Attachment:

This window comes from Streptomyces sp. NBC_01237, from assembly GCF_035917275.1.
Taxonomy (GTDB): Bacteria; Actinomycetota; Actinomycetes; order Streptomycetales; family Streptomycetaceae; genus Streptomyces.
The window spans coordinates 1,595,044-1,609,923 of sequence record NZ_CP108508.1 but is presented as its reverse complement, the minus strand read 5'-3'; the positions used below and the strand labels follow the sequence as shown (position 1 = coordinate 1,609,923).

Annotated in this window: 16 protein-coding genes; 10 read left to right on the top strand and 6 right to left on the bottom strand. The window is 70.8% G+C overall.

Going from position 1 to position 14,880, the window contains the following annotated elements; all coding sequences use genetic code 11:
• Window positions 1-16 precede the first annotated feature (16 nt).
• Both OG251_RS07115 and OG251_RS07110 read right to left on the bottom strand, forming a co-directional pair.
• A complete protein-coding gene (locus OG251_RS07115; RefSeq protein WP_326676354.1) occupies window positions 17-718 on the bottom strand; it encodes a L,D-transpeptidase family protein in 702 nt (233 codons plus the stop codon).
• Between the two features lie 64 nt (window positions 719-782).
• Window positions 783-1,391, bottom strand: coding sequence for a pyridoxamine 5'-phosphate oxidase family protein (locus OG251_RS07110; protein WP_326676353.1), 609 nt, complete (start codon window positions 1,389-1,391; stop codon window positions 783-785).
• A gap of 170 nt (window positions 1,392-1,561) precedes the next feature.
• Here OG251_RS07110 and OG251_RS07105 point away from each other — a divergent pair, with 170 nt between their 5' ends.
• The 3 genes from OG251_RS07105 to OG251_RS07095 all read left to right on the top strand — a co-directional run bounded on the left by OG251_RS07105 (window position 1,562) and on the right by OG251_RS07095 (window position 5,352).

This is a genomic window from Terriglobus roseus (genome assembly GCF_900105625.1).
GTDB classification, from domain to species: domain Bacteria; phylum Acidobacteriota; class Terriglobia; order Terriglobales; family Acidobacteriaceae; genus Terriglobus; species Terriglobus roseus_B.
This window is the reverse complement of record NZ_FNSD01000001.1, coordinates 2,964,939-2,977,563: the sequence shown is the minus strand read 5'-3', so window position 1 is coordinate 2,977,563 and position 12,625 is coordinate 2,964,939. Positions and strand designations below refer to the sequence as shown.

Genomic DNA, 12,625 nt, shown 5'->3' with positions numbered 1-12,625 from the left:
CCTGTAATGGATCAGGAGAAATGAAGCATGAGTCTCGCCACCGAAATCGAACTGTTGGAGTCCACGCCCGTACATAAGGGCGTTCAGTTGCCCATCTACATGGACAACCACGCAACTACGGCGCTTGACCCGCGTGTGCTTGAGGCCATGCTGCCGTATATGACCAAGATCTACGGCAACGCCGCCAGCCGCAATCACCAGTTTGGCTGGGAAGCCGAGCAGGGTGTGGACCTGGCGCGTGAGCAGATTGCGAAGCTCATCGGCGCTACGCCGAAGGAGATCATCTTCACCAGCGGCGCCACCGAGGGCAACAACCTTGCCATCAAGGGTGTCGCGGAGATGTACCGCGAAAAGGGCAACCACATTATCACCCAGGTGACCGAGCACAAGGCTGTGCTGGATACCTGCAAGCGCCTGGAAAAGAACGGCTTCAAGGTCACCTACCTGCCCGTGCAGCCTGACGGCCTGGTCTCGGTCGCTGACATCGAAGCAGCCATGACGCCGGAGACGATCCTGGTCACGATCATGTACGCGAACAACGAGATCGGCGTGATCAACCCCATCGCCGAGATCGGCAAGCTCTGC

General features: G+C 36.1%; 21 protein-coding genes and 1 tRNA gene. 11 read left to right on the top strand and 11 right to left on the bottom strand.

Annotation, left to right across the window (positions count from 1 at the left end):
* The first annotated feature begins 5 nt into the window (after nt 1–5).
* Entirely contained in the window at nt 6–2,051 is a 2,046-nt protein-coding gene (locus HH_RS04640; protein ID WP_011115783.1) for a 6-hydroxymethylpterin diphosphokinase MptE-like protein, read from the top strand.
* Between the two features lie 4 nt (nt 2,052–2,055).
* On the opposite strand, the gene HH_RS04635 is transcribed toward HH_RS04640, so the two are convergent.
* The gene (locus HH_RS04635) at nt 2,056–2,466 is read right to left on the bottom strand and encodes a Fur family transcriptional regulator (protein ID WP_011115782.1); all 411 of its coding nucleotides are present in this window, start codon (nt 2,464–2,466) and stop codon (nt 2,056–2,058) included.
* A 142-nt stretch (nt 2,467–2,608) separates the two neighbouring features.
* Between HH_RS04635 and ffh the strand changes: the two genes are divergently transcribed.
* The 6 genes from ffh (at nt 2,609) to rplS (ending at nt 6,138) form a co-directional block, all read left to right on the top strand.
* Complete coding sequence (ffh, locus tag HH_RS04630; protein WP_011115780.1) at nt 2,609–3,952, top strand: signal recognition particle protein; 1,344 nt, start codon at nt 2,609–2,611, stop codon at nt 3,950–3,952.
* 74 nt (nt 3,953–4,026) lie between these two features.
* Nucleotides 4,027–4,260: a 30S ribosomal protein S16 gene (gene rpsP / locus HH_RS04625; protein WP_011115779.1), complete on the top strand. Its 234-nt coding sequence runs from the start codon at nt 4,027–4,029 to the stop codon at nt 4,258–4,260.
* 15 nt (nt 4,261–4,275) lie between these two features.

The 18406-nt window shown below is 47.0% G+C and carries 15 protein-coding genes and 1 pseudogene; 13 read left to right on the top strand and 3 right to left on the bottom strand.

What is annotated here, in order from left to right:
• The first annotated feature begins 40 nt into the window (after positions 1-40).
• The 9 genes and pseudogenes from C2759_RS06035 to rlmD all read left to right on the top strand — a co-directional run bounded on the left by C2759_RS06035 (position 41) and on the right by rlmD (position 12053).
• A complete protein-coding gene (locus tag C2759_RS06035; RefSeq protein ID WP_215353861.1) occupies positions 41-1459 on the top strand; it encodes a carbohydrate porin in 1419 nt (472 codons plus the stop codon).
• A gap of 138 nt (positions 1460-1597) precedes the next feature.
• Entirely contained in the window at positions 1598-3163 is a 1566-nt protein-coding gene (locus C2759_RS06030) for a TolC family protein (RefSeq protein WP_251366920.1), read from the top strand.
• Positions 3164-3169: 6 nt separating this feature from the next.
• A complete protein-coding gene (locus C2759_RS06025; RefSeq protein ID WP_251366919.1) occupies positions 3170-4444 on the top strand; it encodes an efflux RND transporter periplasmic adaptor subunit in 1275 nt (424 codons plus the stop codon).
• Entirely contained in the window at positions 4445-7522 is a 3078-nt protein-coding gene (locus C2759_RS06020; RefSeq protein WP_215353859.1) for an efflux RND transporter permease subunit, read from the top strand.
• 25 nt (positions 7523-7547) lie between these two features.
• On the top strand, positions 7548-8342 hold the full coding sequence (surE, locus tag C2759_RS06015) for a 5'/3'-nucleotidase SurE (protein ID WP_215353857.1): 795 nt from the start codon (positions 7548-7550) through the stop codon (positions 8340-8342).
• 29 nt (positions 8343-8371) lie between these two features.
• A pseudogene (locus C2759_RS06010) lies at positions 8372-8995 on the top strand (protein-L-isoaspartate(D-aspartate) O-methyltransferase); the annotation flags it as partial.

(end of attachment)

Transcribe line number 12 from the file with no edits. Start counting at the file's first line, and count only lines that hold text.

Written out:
• Here OG251_RS07110 and OG251_RS07105 point away from each other — a divergent pair, with 170 nt between their 5' ends.